He Can Have it All: How Equal Marriages Benefit Men

 

by Amy-Willard Cross

Shouldn’t men “have it all” too?  Why should women get all the “all”? The answer is both should get half of the all.  Having both partners, of whatever gender share more equally in home and working life might benefit every family. That’s the idea behind “Getting to 50/50” a book by Sharon Meers and Joanna Strober.

Originally published in 2009, it was recently released in paperback-- with a forward by Sheryl Sandberg.  Sandberg, who is well known for her own 50/50 relationship, cited the book frequently in her best-seller, “Lean In”.  That book’s worldwide success has generated more support and interest in leading 50/50 lives, says Meers in an interview with VITAMIN W. She adds that the recession also convinced many families of the importance of two equally good incomes to weather financial storms.

We know that women benefit from working (financial security, life purpose, etc), but little has been said of the benefit men derive from a more equal relationship.  Until now.  Co-authors Strober and Meers have been able to find data (and anedcaotes) supporting the arguments that men might want to share more at home.

Firstly, it’s important to realize how alike men and women really are: Meers states that society overestimates how much men care about their careers and underestimates how much women do.  Indeed, these supposed gender differences are shrinking.  Recent Pew Research found that people under 30, want to both work and look after their kids—and toss out the old gender roles.  

When lecturing at Stanford Business school, someone asked Meers if she was ruining her husband’s career with her ambition. It was an OMG moment, “If  people think this, no wonder we have these problems.”  Men don’t have to lose their big lives, for women to make progress.  About her own husband, Meers says, “He is thriving, doing remarkably, and he’s thrilled to have an engagement with his children that his father didn’t know was possible.“  According to their research, his peers feel the same way.

So Meers and her friend Strober could see how much change needed to happen. Having spent time in Quaker schools made Meers feel she should contribute, “ We felt was necessary to start the conversation, make it fact-based and fun….Once you get rid of the guilt, there is no reason for it (outdated social roles) all social science shows it’s better when both parents work.”  She says 50/50 arrangements mean couples have more satisfying lives at work and at home. Because of their background in Fortune 500 companies -- Goldman Sachs and venture capital firms -- Meers and Strober made good evangelists about gender equality to corporations.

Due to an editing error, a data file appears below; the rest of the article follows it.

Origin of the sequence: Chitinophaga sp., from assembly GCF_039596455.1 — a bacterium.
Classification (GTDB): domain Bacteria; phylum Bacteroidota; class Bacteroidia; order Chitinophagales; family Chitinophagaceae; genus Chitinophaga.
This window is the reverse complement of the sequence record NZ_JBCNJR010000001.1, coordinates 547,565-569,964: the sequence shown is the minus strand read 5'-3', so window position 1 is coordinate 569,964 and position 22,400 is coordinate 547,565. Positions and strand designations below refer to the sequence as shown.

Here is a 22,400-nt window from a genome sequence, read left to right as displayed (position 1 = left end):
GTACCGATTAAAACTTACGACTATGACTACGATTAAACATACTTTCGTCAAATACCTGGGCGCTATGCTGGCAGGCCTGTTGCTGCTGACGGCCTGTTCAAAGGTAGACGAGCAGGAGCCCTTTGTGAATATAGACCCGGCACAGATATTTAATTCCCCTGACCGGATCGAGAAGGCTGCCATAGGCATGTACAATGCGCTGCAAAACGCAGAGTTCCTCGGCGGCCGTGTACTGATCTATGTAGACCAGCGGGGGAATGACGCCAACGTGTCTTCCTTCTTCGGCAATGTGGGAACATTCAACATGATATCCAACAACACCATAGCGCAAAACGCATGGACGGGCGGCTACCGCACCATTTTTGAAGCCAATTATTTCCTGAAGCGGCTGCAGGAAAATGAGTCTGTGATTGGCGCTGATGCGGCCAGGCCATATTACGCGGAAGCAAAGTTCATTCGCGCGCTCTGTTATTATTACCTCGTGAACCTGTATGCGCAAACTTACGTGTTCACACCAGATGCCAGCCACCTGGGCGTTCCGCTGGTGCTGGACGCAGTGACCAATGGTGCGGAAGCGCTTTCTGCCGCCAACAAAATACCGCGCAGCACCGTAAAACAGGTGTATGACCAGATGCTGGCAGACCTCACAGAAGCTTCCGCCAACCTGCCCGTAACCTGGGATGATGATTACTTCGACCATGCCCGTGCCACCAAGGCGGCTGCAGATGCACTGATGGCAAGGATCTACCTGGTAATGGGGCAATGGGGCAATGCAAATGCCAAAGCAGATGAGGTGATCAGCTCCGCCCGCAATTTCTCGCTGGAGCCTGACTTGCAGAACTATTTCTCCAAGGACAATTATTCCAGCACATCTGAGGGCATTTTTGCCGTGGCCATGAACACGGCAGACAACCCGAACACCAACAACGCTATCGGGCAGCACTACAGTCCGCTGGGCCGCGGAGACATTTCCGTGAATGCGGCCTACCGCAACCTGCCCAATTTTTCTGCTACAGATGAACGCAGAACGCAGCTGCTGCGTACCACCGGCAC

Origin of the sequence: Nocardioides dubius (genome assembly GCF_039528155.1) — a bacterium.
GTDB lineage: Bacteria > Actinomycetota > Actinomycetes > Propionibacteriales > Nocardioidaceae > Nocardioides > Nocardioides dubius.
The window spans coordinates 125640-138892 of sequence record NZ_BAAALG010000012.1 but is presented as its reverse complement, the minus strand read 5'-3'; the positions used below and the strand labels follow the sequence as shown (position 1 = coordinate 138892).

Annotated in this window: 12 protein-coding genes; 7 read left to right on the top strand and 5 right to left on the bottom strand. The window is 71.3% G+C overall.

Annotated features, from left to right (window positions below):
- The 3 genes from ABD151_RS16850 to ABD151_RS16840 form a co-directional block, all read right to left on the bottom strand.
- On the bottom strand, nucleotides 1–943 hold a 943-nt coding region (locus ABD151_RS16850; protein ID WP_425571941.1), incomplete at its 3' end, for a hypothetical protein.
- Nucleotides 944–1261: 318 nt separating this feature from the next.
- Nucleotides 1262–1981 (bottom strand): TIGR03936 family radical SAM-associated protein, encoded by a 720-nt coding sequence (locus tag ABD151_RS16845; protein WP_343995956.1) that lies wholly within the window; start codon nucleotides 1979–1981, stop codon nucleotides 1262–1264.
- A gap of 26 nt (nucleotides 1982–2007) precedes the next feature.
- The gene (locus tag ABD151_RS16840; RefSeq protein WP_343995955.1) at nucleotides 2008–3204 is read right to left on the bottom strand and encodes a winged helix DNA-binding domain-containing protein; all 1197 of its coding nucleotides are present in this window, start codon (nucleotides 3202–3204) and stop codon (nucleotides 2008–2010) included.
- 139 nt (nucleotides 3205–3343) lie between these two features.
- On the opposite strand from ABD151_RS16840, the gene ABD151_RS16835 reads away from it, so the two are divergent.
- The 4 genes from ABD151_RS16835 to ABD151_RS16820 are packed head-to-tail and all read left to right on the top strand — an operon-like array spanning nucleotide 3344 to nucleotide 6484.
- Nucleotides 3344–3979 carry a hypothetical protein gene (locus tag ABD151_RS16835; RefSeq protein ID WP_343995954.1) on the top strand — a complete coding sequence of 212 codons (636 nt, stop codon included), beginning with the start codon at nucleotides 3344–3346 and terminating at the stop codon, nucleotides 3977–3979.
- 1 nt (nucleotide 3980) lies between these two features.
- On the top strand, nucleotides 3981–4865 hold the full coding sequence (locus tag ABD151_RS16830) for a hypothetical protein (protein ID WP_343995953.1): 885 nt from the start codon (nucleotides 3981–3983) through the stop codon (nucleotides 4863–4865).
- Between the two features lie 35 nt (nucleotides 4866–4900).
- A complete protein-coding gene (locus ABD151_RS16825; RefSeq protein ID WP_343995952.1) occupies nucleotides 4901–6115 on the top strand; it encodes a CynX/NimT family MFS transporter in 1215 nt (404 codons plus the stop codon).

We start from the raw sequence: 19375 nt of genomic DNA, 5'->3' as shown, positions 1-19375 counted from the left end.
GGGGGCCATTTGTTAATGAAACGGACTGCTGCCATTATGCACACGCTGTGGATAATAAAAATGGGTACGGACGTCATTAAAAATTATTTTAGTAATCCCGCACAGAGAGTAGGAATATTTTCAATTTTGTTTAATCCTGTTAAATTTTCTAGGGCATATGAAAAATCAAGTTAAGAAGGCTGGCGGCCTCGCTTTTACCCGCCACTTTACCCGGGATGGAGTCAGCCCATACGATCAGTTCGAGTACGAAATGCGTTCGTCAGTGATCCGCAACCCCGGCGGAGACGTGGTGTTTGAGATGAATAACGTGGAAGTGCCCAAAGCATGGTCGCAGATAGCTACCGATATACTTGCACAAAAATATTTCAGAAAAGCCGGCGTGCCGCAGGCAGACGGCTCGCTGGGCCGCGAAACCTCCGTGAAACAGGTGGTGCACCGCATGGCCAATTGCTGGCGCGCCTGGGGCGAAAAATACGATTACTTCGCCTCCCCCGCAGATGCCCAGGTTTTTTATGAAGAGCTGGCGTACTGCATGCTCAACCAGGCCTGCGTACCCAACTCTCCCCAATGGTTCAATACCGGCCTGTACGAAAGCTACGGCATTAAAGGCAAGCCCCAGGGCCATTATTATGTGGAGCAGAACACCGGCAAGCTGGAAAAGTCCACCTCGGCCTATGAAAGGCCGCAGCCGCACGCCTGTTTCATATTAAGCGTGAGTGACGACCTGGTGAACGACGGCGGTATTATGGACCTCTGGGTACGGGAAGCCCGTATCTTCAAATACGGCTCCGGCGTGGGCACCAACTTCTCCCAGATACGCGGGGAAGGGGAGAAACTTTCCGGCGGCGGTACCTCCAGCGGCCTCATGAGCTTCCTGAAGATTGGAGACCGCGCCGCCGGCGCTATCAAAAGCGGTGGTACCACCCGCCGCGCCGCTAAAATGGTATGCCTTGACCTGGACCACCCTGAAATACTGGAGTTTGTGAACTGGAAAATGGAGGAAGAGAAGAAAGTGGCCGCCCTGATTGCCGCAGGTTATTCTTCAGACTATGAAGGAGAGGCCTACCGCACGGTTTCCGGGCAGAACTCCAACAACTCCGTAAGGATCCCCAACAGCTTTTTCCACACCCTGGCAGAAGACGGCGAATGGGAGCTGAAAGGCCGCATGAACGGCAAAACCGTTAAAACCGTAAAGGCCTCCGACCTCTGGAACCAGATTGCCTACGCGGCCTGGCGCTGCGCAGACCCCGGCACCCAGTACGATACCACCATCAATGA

Having women such as  Sandberg and Yahoo CEO Marissa Mayer in the public eye helps us see these newer marriage models.  Meers says, “The era of Mad Men is over.  It's not really necessary for one member to completeley subordinate themselves.”

REASONS FOR MEN TO HAVE IT ALL

Economic Security

Having two secure incomes releases men from the straight jacket of being a sole breadwinner, which is stressful.  It also gives them leeway to start a business, change careers or go back to school.

Improved Sex life

A study in 2006 showed that in households where men who did more household chores, there was more frequent sex.  A study by NICHD showed that when wives work longer hours and husbands do more childcare, wives report greater marital intimacy.  Nudge and wink, and obviously. 

Marriage Stability

More equal couples have a greater chance of staying together. A 50/50 marriage has a chance of divorce 48 percent lower than average.  Interestingly, when a wife earns 40 percent of the income and a husband does 40 percent of the house chores, the rate is even 3 percentage points lower—perhaps suggesting that some  people still find comfort in old roles.

Better kids

Fathering is just as important as mothering according to various studies cited in the book.  When dads ate, played, read and did homework with kids, the children had better academic results.  Involved dads are also linked with better behavior and social skills.

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